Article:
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Civil War
00000174-b11b-ddc3-a1fc-bfdbb1a20000The Schreiner University Department of History is honoring the sesquicentennial of the American Civil War with a series of short vignettes focusing on events from 1861 through 1865. The Civil War was the most destructive conflict in American history, but it was also one of our most defining moments as a people and as a nation. Let us know what you think about "This Week in the Civil War." E-mail your comments to Dr. John Huddleston at jhuddles@schreiner.edu.Airs: Weekdays at 5:19 a.m., 8:19 a.m., 4:19 p.m. on KTXI and 4:49 a.m., 9:29 p.m. on KSTX.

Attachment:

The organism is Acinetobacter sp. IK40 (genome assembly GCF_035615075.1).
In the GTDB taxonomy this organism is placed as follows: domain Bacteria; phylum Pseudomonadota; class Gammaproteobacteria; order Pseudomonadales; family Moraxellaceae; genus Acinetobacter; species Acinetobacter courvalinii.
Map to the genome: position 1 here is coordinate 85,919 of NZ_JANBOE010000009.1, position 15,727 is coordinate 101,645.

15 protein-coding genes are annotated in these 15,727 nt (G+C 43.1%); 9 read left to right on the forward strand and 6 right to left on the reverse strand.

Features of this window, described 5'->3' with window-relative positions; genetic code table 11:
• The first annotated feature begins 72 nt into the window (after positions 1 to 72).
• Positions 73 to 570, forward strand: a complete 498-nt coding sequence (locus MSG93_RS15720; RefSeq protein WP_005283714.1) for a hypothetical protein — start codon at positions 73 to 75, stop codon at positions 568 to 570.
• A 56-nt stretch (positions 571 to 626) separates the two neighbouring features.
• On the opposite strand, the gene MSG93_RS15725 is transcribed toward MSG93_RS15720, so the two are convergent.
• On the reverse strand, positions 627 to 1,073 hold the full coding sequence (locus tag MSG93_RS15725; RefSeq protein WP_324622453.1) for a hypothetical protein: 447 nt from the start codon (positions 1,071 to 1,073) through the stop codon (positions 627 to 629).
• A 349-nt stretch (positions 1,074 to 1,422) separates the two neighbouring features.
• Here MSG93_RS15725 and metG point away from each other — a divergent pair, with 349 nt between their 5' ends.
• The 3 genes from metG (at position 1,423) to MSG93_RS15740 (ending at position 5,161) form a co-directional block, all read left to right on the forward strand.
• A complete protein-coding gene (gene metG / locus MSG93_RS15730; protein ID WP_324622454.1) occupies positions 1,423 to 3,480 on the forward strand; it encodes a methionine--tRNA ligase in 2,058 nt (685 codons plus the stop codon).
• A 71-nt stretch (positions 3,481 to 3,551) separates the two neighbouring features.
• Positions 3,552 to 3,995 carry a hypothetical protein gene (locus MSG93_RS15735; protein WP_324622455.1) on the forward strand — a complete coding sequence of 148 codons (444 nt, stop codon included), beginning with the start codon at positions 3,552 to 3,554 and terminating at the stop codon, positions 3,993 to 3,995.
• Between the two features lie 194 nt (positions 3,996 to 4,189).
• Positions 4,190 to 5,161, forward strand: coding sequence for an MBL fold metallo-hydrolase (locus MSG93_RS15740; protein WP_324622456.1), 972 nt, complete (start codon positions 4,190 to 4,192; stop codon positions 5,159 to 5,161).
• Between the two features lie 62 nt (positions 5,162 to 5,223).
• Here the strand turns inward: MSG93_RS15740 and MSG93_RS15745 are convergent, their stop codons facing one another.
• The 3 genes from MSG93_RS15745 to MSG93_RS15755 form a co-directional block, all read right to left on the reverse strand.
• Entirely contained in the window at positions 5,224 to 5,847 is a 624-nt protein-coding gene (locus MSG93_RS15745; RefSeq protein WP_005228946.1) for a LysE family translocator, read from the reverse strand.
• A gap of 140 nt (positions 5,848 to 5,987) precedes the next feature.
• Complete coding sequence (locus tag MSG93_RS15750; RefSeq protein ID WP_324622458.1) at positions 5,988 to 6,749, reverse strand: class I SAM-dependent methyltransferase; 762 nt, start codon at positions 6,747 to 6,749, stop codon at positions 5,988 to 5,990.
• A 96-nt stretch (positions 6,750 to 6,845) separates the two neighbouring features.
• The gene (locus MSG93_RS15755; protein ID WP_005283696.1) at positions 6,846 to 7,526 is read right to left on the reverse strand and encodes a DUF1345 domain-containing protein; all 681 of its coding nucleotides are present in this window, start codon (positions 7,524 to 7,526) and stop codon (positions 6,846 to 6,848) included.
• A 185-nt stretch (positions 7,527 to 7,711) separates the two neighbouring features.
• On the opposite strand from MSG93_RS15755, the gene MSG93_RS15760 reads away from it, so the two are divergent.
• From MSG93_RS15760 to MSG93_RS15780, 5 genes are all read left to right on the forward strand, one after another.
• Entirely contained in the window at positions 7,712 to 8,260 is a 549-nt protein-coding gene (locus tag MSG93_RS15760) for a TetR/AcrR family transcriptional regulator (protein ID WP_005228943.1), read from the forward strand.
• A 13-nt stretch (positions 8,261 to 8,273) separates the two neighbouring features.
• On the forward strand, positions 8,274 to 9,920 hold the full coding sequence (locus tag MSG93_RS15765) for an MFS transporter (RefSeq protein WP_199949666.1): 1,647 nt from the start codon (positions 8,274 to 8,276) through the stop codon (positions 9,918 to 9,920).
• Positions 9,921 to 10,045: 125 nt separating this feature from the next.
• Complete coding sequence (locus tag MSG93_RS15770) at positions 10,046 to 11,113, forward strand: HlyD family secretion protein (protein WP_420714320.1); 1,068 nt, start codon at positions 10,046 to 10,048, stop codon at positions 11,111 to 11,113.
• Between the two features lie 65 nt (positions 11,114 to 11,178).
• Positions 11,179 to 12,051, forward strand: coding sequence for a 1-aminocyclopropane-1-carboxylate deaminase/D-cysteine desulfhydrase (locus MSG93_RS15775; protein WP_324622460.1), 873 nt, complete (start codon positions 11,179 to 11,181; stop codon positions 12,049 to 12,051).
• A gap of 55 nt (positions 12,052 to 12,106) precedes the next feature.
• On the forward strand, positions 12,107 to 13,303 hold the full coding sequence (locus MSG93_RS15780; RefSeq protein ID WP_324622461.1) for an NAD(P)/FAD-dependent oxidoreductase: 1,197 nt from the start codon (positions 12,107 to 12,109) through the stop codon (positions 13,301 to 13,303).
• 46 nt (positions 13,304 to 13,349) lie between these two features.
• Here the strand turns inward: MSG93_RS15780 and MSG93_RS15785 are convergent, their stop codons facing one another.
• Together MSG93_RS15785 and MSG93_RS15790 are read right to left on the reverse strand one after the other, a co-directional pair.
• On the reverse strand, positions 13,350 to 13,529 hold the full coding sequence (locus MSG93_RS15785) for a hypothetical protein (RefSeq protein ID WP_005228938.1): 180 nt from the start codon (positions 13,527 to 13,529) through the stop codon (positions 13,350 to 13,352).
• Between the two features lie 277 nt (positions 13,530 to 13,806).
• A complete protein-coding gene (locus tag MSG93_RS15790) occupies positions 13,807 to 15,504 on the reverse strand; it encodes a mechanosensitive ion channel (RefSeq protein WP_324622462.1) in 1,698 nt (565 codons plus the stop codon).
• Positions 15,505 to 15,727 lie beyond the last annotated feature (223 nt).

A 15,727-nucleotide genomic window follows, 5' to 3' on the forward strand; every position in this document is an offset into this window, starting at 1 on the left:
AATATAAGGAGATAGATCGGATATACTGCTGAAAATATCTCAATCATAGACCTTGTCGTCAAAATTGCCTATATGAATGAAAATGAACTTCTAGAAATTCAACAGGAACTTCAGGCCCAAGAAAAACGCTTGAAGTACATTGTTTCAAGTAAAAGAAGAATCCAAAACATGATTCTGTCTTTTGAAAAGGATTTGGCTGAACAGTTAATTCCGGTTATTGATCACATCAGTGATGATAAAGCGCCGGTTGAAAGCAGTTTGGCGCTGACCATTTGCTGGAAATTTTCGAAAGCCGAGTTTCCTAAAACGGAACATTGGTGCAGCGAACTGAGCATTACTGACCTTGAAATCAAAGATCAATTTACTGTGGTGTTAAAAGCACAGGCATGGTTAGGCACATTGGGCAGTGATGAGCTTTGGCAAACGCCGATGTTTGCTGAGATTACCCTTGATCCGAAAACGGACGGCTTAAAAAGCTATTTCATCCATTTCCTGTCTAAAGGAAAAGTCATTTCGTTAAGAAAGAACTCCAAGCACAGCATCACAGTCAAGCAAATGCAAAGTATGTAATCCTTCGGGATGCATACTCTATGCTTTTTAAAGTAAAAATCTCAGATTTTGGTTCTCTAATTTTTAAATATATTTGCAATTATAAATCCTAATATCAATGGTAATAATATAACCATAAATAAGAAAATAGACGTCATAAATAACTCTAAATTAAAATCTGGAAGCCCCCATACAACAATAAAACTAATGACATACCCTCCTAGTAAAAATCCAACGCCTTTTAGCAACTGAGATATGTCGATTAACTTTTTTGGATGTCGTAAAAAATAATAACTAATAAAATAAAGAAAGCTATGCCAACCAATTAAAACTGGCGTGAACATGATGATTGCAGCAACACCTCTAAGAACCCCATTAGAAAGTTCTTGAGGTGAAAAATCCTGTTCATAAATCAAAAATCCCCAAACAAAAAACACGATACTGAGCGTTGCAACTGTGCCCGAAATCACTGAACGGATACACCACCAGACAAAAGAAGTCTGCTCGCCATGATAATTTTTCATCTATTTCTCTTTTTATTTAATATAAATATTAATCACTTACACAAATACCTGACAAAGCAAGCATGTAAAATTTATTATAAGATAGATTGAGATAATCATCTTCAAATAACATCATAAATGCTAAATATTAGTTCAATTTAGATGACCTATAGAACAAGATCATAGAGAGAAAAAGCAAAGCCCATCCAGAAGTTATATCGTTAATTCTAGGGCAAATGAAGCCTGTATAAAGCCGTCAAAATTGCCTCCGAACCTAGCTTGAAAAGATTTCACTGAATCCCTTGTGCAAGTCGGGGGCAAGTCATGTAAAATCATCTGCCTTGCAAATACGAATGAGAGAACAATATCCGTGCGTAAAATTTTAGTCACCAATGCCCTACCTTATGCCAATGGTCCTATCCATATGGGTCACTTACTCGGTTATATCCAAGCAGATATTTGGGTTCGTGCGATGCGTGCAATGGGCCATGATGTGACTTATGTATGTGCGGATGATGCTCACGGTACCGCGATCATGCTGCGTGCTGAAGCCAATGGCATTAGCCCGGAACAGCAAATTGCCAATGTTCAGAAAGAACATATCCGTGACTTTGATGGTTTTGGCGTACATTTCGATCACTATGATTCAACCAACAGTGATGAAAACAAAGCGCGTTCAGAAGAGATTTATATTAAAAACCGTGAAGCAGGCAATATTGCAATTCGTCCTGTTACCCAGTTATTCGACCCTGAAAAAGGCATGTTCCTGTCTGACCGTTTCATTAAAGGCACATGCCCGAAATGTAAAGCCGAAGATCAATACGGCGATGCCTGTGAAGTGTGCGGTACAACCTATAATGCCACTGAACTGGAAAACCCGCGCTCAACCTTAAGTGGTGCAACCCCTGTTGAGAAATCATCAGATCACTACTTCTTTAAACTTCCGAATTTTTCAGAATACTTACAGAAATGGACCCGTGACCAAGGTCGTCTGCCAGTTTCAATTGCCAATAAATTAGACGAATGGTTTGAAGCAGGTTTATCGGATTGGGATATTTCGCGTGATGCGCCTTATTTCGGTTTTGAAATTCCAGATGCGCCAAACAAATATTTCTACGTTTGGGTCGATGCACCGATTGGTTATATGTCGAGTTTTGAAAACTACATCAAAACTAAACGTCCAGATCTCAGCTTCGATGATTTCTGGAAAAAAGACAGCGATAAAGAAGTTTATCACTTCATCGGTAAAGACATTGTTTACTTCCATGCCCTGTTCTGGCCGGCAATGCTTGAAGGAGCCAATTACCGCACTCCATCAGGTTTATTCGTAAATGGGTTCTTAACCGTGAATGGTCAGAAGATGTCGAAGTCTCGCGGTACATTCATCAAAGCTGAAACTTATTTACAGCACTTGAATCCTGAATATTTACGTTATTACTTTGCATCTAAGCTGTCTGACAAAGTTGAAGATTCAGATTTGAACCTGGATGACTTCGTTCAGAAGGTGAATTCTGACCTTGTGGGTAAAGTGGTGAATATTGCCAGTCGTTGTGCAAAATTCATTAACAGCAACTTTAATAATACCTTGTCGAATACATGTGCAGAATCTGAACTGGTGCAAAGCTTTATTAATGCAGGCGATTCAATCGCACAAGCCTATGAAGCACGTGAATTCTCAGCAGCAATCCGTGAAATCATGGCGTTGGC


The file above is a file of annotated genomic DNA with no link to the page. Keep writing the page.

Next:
This Week in the Civil War - 787

By Wednesday, March 16, 1864 Federal forces occupied Alexandria, Louisiana on the Red River.  Their target was Shreveport, the capital of Confederate Louisiana and the headquarters for the Army of the Trans-Mississippi.

The potential fall of Shreveport would render East Texas, especially Galveston and Sabine Pass, vulnerable to invasion.  With both the Union army and navy involved on the Red River, a secondary force of Union troops from Little Rock, Arkansas would move south under General Frederick Steele with the intention of joining Banks’ expedition moving up the Red River. 

If successful, the Red River campaign would break up the Confederacy west of the Mississippi River and finally allow Nathaniel Banks to penetrate into the interior of Confederate Texas, a goal that until March 1864 essentially had eluded him.